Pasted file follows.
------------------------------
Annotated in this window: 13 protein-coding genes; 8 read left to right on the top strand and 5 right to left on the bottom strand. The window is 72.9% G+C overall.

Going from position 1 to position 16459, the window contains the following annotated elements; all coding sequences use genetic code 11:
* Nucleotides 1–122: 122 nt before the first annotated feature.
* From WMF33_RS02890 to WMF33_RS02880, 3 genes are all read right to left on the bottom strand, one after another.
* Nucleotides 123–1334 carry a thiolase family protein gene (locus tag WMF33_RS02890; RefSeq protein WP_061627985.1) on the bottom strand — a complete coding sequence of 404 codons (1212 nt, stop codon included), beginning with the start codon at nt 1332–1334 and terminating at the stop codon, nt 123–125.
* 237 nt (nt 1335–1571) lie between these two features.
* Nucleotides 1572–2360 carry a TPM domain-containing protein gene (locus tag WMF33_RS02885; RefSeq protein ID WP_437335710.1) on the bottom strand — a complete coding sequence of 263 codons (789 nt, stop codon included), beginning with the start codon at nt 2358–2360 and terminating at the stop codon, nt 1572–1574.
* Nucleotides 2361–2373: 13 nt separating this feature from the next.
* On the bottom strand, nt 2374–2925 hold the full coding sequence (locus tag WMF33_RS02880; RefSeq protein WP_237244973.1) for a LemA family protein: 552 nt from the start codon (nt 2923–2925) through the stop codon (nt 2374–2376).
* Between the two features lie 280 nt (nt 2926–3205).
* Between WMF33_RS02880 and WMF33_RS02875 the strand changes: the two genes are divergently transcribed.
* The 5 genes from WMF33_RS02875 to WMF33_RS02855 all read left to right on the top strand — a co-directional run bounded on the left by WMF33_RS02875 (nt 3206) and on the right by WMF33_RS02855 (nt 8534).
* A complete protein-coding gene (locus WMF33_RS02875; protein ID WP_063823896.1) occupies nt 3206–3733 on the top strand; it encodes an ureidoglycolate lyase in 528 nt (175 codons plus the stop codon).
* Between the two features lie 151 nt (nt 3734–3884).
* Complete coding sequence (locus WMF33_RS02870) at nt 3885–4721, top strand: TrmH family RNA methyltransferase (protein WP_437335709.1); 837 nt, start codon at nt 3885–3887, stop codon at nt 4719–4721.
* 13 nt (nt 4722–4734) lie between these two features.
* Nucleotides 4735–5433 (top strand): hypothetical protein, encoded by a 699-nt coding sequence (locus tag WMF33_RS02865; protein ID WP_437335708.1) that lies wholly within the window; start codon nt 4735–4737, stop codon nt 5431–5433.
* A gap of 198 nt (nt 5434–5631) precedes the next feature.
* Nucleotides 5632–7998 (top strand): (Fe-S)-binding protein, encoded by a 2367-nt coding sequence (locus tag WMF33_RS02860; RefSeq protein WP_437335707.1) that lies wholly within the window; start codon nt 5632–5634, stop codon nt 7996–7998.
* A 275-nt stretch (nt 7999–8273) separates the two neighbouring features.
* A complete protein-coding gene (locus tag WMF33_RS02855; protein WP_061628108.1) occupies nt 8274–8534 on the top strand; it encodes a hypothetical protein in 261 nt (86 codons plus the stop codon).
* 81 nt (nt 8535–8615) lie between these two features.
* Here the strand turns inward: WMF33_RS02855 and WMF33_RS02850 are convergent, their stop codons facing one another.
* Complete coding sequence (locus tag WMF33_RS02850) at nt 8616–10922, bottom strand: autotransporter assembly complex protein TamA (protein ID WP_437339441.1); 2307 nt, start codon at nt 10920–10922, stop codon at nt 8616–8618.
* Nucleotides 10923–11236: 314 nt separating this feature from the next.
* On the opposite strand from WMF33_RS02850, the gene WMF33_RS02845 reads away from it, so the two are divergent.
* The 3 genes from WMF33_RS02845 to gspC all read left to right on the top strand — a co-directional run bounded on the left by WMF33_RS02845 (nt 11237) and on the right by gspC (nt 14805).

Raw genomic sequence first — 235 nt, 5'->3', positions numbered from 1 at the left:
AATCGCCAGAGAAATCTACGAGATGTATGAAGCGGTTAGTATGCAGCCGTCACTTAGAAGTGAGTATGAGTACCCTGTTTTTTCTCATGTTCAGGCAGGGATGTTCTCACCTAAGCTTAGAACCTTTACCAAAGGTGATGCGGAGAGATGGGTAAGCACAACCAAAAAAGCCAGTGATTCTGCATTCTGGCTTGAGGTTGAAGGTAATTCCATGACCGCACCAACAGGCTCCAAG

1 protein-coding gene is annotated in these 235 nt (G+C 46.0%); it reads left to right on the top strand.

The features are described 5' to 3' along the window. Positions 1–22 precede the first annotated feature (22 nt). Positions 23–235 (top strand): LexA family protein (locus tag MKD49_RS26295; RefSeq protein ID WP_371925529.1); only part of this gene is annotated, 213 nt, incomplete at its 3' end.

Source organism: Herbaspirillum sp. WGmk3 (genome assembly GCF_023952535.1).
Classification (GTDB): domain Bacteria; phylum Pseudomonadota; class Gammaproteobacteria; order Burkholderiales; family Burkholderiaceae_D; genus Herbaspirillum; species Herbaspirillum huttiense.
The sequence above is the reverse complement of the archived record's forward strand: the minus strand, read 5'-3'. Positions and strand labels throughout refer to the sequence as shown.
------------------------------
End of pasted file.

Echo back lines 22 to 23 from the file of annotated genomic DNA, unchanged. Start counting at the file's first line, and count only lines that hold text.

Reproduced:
* 81 nt (nt 8535–8615) lie between these two features.
* Here the strand turns inward: WMF33_RS02855 and WMF33_RS02850 are convergent, their stop codons facing one another.